I returned to work, teaching 7thgrade language arts, and worked as much as I could. Having young children of my own allowed me to keep the importance of having the original classroom teacher with them as much as possible. The pleasantness of my students and the support of my fellow colleagues at my school, William James Middle School, was so comforting. Teaching is a very overwhelming profession on even the best of days. Teaching middle school adolescents is…..um…..let’s just say there is never a dull moment. When I see former students who were with me in my classroom during this battle, they always tell me little tidbits of what they remember. I hope that I had been a positive example in battling cancer because some of them had family members who had fought and won or fought and lost their battles with cancer. Some learned that year that a family member had cancer. I wanted to show them that their mother, grandmother, grandfather, or other relative could make it through as I was doing and maybe the student would not be quite as scared.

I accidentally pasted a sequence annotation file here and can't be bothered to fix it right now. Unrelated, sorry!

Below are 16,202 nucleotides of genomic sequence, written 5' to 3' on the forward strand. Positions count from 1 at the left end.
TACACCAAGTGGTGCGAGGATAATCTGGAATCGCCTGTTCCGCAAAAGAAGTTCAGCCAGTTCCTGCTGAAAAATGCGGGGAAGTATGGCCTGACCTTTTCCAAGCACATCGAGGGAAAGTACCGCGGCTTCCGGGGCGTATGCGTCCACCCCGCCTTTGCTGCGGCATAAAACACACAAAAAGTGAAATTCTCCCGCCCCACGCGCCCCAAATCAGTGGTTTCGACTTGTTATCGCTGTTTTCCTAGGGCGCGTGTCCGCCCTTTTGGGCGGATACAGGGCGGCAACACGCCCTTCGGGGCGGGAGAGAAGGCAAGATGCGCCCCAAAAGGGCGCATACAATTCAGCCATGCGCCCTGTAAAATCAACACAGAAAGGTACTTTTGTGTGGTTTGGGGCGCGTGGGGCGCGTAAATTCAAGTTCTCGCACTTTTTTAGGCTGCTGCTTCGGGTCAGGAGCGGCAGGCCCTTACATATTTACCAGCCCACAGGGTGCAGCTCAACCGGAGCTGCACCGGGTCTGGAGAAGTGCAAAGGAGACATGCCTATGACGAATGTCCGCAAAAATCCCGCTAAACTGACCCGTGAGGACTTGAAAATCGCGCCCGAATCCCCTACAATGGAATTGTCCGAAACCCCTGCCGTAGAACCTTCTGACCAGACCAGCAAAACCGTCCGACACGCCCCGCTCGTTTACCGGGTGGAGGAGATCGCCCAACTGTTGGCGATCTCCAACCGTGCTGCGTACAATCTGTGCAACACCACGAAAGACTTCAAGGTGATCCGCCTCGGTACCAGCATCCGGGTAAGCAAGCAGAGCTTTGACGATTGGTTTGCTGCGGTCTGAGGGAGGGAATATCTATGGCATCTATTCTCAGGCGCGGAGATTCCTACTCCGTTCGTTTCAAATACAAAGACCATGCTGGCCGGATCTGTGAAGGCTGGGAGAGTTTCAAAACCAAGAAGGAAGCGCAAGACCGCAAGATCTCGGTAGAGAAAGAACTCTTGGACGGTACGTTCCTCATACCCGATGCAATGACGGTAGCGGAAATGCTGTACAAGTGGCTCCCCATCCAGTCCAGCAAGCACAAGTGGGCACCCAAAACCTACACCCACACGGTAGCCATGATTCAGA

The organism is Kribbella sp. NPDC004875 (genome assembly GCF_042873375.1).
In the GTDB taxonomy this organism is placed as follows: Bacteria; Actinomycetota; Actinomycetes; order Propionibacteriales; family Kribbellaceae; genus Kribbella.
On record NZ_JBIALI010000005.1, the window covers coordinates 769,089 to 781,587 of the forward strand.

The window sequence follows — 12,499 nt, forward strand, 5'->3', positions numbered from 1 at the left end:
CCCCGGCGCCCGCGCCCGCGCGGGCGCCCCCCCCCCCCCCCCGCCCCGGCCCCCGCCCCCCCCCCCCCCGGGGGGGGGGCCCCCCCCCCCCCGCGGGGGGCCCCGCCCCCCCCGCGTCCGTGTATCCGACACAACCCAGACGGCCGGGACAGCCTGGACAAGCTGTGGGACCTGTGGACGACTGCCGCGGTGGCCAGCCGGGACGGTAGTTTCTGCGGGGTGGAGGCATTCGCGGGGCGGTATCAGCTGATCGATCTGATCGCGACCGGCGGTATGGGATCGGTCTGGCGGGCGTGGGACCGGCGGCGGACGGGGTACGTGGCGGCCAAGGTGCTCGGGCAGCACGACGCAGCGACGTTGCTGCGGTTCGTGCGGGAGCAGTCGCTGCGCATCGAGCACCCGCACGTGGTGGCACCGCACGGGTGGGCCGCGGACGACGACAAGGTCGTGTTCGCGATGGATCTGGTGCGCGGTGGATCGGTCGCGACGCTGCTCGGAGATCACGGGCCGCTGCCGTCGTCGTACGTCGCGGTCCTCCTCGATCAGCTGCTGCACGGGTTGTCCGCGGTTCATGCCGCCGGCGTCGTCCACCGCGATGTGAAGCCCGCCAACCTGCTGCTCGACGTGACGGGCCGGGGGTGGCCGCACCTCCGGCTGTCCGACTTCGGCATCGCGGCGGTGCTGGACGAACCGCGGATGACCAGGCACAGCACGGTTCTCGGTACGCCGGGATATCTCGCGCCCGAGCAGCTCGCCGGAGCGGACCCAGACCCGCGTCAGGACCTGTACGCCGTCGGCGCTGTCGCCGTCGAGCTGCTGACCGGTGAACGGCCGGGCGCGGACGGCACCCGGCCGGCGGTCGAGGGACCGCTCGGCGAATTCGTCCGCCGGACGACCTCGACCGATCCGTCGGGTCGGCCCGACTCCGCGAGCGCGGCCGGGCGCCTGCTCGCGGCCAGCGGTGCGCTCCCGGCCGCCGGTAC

The support my family received throughout the entire nightmare was beyond what any words could describe. Obstacles and problems were washed away, and things just fell into place as so many people called, visited, sent cards, brought food, and prayed for us, and God showed us the way. It was the hardest year of my life. But I learned so many things about life. And I learned how much people do for others when they are going through a hardship. I was ashamed of myself for being so selfish and self-absorbed in my own problems before I was diagnosed. I went into this situation as one person and came out the other side as someone very different…..someone who realized how extremely blessed my life has been. And I don’t understand why God has been so good to my family and me for so many generations. But I am sure, beyond a doubt, that prayers said for one another in our family have always been a part of our good fortune of love and good health. And I pray that it will continue for generations to come.